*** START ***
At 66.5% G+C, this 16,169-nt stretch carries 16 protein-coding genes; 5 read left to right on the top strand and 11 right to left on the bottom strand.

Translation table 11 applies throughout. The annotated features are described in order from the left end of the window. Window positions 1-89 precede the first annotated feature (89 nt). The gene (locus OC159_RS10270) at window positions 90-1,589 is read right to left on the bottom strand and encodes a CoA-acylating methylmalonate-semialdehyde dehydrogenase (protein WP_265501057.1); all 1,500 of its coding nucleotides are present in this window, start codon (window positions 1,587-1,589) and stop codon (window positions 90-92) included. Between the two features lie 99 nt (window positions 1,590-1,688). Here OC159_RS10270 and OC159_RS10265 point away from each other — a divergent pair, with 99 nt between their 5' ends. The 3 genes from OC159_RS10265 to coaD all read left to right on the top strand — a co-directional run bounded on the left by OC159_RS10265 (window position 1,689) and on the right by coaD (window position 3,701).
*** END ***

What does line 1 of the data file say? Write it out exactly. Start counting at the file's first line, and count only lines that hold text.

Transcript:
At 66.5% G+C, this 16,169-nt stretch carries 16 protein-coding genes; 5 read left to right on the top strand and 11 right to left on the bottom strand.